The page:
Shares of technology outfit MicroVision (MVIS -1.12%) rallied 211.3% during the first half of this year, according to numbers provided by S&P Global Market Intelligence. Nearly all of that upward move unfurled in February, during a period of widespread bullishness about the electric vehicle industry. But perhaps more important, the stock's gains came despite a warning about MicroVision from short-selling research firm Hindenburg.
Don't look for a specific reason why MicroVision soared like it did. You won't find one. The company -- which makes automotive safety and autonomous vehicle technologies -- was mostly caught up in a rally that lifted many related names including Blink Charging (BLNK -1.27%), Fisker (FSR 6.99%), and even Ford (F 1.67%). The Biden administration is supportive of efforts to transition away from gasoline-powered vehicles to electric automobiles, and the market responded to the prospect of that support helping to accelerate EV adoption.
That said, MicroVision did give prospective buyers something to latch onto. In mid-February, it announced that samples of its first-generation long-range LiDAR sensor were nearing completion. That sensor is expected to offer an effective range of at least 250 meters.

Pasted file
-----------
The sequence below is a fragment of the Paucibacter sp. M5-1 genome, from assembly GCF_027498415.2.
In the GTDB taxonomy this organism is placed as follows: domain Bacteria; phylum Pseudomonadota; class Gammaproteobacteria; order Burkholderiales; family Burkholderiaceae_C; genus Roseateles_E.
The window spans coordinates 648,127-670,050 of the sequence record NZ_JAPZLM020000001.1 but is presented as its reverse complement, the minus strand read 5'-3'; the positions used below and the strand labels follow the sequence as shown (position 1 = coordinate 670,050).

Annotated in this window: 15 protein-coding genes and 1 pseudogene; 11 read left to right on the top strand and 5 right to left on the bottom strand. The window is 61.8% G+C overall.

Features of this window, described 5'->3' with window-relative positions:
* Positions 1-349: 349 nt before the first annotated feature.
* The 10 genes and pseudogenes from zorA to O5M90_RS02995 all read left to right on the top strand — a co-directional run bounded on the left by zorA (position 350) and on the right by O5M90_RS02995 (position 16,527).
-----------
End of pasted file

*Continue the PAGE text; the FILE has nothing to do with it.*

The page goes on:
The news largely defied the view from Hindenburg Research, which said in a December tweet: "In a market gone mad, this $1.2 billion market cap corporate husk with almost no revenue or intellectual property value is a standout. It has risen 5,000% from lows this year on misguided retail euphoria over its LiDAR IP portfolio amid a broad EV bubble."
As it turns out, MicroVision's LiDAR technology may have been closer to market-ready than it seemed at the time.
Hindenburg's not wrong about market valuations having gone mad, nor is it wrong about this particular stock's outrageous run-up. But it's not as if plenty of equities haven't continued to perform well for shareholders in spite of such challenges. The EV and autonomous vehicle arena has been particularly supportive of rich valuations; investors understand it can take years for a company with the right tech to realize its full potential.
It's telling, however, how the bullishness that drove MicroVision shares sharply higher several months back has dissipated. Indeed, the stock price has been stagnant (if volatile) since February's peak, and has trended steadily lower since early June. Conspicuously missing from the picture is a meaningful update to the public regarding the company's first-generation LiDAR development efforts. The only news since then has been April's report that a prototype of the technological assembly that was started in February has been completed.
Take the bigger hint: This company's LiDAR tech may well have a future, but that future remains well down the road. That's apt to limit the stock's upside potential in the meantime.